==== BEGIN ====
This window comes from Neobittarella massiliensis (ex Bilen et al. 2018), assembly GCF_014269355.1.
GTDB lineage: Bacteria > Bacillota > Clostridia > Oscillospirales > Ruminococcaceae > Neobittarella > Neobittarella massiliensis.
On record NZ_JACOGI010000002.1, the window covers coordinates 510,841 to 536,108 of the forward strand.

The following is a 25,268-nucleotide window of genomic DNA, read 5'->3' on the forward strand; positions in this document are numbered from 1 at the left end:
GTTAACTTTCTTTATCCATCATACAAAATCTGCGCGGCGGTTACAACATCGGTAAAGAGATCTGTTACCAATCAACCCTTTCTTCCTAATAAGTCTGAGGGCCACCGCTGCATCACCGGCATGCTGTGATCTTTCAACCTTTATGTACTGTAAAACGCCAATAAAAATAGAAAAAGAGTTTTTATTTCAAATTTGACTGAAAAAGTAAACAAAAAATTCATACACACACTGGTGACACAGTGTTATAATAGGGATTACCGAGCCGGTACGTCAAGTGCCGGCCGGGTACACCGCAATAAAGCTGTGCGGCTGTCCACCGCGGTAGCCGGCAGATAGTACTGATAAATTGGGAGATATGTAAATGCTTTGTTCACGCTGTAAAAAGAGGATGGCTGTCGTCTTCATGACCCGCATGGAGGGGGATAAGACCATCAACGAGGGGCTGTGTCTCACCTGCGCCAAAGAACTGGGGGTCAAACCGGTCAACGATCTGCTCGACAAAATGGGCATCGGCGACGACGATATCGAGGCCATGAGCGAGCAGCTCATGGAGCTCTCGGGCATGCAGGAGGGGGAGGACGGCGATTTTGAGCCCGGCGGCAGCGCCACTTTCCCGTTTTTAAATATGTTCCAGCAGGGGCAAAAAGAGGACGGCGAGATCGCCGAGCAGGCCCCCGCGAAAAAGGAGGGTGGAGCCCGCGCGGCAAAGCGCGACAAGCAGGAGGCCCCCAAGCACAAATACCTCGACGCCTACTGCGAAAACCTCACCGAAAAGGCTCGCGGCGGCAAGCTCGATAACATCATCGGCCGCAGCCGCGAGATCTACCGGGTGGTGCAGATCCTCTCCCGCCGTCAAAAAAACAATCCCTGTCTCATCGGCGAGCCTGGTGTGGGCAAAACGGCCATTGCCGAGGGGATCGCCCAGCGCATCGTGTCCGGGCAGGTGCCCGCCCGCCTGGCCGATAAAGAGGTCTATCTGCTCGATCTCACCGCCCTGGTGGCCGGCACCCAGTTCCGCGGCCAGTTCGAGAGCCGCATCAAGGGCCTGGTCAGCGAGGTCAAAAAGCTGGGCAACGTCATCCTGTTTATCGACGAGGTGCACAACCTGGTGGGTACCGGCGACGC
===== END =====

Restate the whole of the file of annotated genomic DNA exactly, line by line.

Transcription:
This window comes from Neobittarella massiliensis (ex Bilen et al. 2018), assembly GCF_014269355.1.
GTDB lineage: Bacteria > Bacillota > Clostridia > Oscillospirales > Ruminococcaceae > Neobittarella > Neobittarella massiliensis.
On record NZ_JACOGI010000002.1, the window covers coordinates 510,841 to 536,108 of the forward strand.

The following is a 25,268-nucleotide window of genomic DNA, read 5'->3' on the forward strand; positions in this document are numbered from 1 at the left end:
GTTAACTTTCTTTATCCATCATACAAAATCTGCGCGGCGGTTACAACATCGGTAAAGAGATCTGTTACCAATCAACCCTTTCTTCCTAATAAGTCTGAGGGCCACCGCTGCATCACCGGCATGCTGTGATCTTTCAACCTTTATGTACTGTAAAACGCCAATAAAAATAGAAAAAGAGTTTTTATTTCAAATTTGACTGAAAAAGTAAACAAAAAATTCATACACACACTGGTGACACAGTGTTATAATAGGGATTACCGAGCCGGTACGTCAAGTGCCGGCCGGGTACACCGCAATAAAGCTGTGCGGCTGTCCACCGCGGTAGCCGGCAGATAGTACTGATAAATTGGGAGATATGTAAATGCTTTGTTCACGCTGTAAAAAGAGGATGGCTGTCGTCTTCATGACCCGCATGGAGGGGGATAAGACCATCAACGAGGGGCTGTGTCTCACCTGCGCCAAAGAACTGGGGGTCAAACCGGTCAACGATCTGCTCGACAAAATGGGCATCGGCGACGACGATATCGAGGCCATGAGCGAGCAGCTCATGGAGCTCTCGGGCATGCAGGAGGGGGAGGACGGCGATTTTGAGCCCGGCGGCAGCGCCACTTTCCCGTTTTTAAATATGTTCCAGCAGGGGCAAAAAGAGGACGGCGAGATCGCCGAGCAGGCCCCCGCGAAAAAGGAGGGTGGAGCCCGCGCGGCAAAGCGCGACAAGCAGGAGGCCCCCAAGCACAAATACCTCGACGCCTACTGCGAAAACCTCACCGAAAAGGCTCGCGGCGGCAAGCTCGATAACATCATCGGCCGCAGCCGCGAGATCTACCGGGTGGTGCAGATCCTCTCCCGCCGTCAAAAAAACAATCCCTGTCTCATCGGCGAGCCTGGTGTGGGCAAAACGGCCATTGCCGAGGGGATCGCCCAGCGCATCGTGTCCGGGCAGGTGCCCGCCCGCCTGGCCGATAAAGAGGTCTATCTGCTCGATCTCACCGCCCTGGTGGCCGGCACCCAGTTCCGCGGCCAGTTCGAGAGCCGCATCAAGGGCCTGGTCAGCGAGGTCAAAAAGCTGGGCAACGTCATCCTGTTTATCGACGAGGTGCACAACCTGGTGGGTACCGGCGACGC